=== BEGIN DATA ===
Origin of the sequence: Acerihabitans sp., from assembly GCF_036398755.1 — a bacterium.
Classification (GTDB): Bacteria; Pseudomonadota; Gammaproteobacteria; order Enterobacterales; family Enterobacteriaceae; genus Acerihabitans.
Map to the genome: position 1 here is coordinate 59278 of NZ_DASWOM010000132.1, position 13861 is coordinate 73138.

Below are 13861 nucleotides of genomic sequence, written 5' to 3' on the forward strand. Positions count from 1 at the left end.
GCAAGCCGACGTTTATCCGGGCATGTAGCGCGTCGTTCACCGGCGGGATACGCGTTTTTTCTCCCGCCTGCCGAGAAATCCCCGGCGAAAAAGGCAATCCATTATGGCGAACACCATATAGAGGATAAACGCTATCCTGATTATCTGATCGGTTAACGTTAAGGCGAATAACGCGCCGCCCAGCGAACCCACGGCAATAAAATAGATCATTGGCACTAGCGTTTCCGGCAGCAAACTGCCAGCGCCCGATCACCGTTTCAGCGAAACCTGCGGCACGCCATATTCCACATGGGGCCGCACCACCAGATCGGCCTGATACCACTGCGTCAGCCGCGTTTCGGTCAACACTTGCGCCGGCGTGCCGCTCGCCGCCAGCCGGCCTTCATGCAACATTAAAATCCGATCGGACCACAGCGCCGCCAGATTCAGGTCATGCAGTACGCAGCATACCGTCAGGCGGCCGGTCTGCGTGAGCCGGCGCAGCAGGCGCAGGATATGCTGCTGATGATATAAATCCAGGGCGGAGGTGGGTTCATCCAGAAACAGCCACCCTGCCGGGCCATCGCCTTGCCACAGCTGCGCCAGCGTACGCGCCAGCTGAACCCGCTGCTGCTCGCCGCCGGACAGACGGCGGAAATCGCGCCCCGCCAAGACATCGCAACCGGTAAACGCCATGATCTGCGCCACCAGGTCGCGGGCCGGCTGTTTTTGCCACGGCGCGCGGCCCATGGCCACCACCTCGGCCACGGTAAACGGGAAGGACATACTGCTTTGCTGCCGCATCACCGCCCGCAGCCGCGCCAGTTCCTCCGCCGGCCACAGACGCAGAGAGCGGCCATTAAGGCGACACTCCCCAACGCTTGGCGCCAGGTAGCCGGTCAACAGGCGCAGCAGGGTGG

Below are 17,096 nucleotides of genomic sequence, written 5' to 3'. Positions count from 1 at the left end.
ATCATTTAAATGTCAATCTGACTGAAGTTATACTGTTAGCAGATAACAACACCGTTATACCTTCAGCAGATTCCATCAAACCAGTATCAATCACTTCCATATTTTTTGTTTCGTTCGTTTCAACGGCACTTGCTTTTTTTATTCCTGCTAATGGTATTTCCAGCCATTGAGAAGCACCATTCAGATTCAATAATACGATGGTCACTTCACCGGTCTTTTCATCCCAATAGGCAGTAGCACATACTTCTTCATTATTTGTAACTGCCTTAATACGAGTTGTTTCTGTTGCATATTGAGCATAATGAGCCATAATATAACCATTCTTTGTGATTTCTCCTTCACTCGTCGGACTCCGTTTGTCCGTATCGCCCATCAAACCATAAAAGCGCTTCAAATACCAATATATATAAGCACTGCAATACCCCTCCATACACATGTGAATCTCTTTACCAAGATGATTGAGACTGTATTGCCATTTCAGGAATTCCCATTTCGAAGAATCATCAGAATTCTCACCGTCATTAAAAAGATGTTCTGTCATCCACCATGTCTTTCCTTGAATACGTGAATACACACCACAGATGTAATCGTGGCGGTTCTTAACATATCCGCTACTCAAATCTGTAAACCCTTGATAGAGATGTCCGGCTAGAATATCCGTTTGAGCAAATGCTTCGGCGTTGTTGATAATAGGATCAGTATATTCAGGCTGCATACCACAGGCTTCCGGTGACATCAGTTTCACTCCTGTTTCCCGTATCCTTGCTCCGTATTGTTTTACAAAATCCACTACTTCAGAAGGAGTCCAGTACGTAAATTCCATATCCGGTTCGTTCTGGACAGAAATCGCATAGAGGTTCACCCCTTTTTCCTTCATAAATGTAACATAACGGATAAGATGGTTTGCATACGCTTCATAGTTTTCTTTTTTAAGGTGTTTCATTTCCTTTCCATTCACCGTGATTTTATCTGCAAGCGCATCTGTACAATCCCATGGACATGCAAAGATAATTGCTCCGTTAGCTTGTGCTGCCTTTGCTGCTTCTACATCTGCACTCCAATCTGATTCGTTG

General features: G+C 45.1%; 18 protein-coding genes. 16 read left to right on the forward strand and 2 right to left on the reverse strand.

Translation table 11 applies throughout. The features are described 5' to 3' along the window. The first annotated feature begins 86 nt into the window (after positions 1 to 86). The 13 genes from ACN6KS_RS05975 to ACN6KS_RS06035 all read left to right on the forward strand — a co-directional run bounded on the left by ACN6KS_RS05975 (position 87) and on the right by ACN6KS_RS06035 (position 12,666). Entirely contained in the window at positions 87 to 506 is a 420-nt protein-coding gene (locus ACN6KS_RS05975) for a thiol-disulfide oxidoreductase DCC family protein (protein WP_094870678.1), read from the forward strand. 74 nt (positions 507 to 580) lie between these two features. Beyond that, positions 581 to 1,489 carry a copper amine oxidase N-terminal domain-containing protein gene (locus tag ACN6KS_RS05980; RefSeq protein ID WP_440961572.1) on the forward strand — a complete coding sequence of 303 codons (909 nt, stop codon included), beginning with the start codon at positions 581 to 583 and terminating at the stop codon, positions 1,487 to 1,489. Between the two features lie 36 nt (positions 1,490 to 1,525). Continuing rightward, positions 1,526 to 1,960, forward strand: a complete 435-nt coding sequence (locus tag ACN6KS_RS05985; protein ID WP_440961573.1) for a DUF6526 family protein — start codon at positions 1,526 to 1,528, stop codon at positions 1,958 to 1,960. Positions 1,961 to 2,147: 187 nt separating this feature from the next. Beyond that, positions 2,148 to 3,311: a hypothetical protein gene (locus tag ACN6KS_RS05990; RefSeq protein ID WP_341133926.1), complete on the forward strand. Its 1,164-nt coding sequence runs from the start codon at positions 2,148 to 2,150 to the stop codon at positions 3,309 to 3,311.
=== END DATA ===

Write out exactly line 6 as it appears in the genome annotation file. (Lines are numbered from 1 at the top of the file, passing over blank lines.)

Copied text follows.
Below are 17,096 nucleotides of genomic sequence, written 5' to 3'. Positions count from 1 at the left end.